Picks and Pans Review: Do You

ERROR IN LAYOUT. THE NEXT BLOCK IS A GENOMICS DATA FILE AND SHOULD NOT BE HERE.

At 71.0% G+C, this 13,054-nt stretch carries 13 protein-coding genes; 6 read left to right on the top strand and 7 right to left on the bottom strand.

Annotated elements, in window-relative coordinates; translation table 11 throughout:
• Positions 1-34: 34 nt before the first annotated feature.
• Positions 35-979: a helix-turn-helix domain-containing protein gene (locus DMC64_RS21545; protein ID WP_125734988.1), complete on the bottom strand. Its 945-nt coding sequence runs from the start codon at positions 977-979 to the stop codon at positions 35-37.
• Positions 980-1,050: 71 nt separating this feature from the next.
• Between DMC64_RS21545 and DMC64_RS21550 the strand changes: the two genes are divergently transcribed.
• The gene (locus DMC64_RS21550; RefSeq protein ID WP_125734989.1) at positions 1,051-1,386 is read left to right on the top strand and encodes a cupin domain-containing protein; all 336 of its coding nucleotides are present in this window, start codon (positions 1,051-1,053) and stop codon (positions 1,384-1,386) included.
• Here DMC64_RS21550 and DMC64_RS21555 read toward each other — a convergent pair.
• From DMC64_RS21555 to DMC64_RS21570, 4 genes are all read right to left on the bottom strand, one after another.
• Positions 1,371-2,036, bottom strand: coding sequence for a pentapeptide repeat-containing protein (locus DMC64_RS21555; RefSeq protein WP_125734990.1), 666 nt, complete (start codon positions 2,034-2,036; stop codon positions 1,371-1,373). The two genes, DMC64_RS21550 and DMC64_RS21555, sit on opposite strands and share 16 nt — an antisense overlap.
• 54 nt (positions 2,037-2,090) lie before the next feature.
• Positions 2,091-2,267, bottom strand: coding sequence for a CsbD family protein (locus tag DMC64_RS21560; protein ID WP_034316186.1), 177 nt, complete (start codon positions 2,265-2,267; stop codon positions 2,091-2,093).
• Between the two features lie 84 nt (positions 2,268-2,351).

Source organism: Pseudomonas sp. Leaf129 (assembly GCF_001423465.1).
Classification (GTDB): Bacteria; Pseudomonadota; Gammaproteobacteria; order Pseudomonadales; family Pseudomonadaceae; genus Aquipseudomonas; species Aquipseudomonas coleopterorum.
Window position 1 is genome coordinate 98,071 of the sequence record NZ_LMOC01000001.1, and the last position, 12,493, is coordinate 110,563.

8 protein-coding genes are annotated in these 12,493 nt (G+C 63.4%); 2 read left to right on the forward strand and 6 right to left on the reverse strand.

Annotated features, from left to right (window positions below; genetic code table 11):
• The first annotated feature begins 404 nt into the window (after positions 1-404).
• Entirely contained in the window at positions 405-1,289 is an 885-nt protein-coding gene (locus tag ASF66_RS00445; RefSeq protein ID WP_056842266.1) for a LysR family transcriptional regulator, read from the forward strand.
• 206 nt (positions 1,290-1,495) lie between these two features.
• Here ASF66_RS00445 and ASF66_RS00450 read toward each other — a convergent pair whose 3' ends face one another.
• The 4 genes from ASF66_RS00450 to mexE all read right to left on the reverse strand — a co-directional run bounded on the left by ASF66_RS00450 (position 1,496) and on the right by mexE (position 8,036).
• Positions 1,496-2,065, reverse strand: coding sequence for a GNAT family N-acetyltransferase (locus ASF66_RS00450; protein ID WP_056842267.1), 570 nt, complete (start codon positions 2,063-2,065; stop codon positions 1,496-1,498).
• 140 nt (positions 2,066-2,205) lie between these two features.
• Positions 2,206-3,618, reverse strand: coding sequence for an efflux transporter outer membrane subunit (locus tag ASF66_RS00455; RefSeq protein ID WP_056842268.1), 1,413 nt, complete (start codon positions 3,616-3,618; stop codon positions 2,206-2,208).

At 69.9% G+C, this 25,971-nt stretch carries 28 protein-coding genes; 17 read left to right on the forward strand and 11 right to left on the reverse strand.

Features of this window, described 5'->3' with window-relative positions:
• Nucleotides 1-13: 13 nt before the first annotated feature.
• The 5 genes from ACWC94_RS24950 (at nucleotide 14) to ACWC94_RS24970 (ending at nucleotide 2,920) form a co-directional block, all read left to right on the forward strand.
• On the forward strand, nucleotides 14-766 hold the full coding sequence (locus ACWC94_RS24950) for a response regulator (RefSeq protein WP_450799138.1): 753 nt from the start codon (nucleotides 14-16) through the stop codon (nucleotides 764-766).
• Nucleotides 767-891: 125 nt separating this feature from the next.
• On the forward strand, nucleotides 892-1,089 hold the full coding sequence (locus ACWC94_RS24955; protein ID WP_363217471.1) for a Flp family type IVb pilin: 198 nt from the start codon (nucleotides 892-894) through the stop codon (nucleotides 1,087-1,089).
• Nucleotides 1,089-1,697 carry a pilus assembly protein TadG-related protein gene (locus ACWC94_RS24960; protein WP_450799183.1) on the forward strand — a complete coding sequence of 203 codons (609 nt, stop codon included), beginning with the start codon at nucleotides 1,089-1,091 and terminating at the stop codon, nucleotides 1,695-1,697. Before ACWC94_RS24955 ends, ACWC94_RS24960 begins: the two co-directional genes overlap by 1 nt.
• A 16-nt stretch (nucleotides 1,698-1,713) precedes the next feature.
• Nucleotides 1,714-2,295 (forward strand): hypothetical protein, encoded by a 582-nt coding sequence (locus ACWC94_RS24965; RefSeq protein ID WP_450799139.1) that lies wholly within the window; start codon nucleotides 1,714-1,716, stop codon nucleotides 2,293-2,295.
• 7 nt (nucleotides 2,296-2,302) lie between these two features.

Using Easton to record these routine dance pop arrangements is like buying a Rolls-Royce to make two-block trips to the grocery store. Her voice, which ought to be either splashed all over the place or subdued into an alluring tease, becomes merely another accessory after the rhythmic fact. This is, after all, producer Nile Rodgers' style: to homogenize the singers he works with, sometimes for the better, sometimes—certainly in this case—for the far worse. What makes this album even more disappointing is that Easton's previous LP, A Private Heaven, demonstrated that unlike most big-voiced singers, she can belt and still be sexy (too sexy for some tastes in fact). There are some clever tunes in this set. Dana Merino's Young Lions is one, but in that instance as in others it is Rodgers' backgrounds that dominate the mix. Easton is allowed to surface only once in a while, which somehow seems to be missing the point by a mile or two. (EMI)
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